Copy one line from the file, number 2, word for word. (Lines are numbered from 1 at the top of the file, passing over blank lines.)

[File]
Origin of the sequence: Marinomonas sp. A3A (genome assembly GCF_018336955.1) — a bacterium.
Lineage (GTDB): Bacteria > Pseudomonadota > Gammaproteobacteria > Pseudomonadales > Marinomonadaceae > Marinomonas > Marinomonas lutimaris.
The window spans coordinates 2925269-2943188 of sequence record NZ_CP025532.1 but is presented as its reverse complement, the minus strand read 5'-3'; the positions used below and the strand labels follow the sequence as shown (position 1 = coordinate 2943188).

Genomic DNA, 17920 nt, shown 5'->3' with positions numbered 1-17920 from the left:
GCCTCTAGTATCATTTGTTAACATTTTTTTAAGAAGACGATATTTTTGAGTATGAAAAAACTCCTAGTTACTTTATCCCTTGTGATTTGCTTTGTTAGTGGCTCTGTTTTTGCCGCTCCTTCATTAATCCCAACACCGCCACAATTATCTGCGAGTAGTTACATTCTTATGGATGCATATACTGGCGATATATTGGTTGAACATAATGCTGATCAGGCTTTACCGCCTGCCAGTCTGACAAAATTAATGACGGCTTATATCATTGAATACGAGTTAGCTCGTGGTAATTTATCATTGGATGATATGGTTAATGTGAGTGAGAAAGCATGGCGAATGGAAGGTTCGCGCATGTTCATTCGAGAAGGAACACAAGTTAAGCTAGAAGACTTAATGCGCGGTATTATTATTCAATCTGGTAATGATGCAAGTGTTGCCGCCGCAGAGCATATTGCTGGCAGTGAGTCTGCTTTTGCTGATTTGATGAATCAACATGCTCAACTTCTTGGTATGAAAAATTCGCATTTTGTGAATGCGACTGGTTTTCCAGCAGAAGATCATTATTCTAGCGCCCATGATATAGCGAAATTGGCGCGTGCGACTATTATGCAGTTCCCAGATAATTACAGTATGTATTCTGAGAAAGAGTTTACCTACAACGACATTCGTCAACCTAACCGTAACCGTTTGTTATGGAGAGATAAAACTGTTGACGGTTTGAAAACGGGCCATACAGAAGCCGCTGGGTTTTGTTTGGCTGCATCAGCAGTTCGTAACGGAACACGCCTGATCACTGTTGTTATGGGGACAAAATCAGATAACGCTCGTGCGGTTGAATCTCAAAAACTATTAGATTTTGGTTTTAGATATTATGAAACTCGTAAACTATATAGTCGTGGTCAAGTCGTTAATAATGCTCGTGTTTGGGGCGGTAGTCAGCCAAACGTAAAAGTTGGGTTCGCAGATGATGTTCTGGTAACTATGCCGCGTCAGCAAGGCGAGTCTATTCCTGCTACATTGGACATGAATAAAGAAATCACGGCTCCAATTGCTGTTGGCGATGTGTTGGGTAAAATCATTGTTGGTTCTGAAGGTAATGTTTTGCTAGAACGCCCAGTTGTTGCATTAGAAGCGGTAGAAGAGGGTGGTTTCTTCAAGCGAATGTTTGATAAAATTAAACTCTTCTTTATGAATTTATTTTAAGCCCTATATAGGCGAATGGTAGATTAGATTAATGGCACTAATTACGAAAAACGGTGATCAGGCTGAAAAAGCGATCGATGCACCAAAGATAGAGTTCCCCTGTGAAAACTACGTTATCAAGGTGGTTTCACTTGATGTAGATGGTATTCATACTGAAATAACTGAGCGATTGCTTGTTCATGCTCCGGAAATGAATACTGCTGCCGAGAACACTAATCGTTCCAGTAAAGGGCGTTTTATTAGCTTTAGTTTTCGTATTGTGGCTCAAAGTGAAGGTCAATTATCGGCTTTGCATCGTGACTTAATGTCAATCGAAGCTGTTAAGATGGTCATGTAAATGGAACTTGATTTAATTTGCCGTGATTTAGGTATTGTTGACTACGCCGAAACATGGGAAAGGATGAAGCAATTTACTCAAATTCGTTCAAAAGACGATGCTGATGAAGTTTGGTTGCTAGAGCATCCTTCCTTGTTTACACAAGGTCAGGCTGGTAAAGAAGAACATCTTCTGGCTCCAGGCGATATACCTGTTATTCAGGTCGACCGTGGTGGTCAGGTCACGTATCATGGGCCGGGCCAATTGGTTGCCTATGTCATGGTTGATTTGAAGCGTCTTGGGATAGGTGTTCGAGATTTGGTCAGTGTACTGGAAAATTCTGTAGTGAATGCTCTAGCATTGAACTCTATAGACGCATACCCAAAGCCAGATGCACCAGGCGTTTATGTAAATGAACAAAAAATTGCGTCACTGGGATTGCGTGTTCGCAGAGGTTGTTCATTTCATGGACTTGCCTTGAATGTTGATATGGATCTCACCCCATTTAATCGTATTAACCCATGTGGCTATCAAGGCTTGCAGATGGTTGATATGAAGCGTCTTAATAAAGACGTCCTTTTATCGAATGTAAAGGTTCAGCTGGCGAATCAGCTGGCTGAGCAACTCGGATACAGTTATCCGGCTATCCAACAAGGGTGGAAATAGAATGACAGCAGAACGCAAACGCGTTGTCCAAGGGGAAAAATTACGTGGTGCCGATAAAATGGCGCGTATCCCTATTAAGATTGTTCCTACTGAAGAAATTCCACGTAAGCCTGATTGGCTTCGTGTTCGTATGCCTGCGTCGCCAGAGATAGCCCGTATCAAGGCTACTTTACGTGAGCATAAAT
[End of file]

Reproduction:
Lineage (GTDB): Bacteria > Pseudomonadota > Gammaproteobacteria > Pseudomonadales > Marinomonadaceae > Marinomonas > Marinomonas lutimaris.